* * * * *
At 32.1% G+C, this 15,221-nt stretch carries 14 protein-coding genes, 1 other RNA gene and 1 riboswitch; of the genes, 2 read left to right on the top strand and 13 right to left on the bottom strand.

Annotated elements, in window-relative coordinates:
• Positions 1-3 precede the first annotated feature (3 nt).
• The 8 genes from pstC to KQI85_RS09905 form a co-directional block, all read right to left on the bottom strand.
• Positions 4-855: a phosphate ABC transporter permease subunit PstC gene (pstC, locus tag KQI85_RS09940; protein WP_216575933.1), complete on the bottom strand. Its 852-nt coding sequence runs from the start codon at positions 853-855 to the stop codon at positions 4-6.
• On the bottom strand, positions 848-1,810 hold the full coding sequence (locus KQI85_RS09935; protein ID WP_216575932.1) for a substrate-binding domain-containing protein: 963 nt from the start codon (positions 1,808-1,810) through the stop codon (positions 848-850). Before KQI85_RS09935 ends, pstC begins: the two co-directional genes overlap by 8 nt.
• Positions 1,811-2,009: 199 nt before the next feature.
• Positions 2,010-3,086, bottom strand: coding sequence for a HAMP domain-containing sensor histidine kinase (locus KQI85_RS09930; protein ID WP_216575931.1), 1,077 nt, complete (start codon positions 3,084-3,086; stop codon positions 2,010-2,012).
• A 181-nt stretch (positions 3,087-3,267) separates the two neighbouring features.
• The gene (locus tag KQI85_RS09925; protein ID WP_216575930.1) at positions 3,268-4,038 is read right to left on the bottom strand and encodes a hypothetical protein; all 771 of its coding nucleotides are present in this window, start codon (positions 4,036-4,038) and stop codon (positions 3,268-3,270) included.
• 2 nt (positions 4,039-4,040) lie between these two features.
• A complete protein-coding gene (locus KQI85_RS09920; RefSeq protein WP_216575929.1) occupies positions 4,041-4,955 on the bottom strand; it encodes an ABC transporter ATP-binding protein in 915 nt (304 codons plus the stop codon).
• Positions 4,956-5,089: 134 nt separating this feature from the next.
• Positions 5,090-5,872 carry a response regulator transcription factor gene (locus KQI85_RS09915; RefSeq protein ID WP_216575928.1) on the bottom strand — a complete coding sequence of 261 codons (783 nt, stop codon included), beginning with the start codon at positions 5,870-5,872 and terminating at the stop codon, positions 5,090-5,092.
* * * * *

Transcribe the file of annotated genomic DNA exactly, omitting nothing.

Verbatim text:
At 32.1% G+C, this 15,221-nt stretch carries 14 protein-coding genes, 1 other RNA gene and 1 riboswitch; of the genes, 2 read left to right on the top strand and 13 right to left on the bottom strand.

Annotated elements, in window-relative coordinates:
• Positions 1-3 precede the first annotated feature (3 nt).
• The 8 genes from pstC to KQI85_RS09905 form a co-directional block, all read right to left on the bottom strand.
• Positions 4-855: a phosphate ABC transporter permease subunit PstC gene (pstC, locus tag KQI85_RS09940; protein WP_216575933.1), complete on the bottom strand. Its 852-nt coding sequence runs from the start codon at positions 853-855 to the stop codon at positions 4-6.
• On the bottom strand, positions 848-1,810 hold the full coding sequence (locus KQI85_RS09935; protein ID WP_216575932.1) for a substrate-binding domain-containing protein: 963 nt from the start codon (positions 1,808-1,810) through the stop codon (positions 848-850). Before KQI85_RS09935 ends, pstC begins: the two co-directional genes overlap by 8 nt.
• Positions 1,811-2,009: 199 nt before the next feature.
• Positions 2,010-3,086, bottom strand: coding sequence for a HAMP domain-containing sensor histidine kinase (locus KQI85_RS09930; protein ID WP_216575931.1), 1,077 nt, complete (start codon positions 3,084-3,086; stop codon positions 2,010-2,012).
• A 181-nt stretch (positions 3,087-3,267) separates the two neighbouring features.
• The gene (locus tag KQI85_RS09925; protein ID WP_216575930.1) at positions 3,268-4,038 is read right to left on the bottom strand and encodes a hypothetical protein; all 771 of its coding nucleotides are present in this window, start codon (positions 4,036-4,038) and stop codon (positions 3,268-3,270) included.
• 2 nt (positions 4,039-4,040) lie between these two features.
• A complete protein-coding gene (locus KQI85_RS09920; RefSeq protein WP_216575929.1) occupies positions 4,041-4,955 on the bottom strand; it encodes an ABC transporter ATP-binding protein in 915 nt (304 codons plus the stop codon).
• Positions 4,956-5,089: 134 nt separating this feature from the next.
• Positions 5,090-5,872 carry a response regulator transcription factor gene (locus KQI85_RS09915; RefSeq protein ID WP_216575928.1) on the bottom strand — a complete coding sequence of 261 codons (783 nt, stop codon included), beginning with the start codon at positions 5,870-5,872 and terminating at the stop codon, positions 5,090-5,092.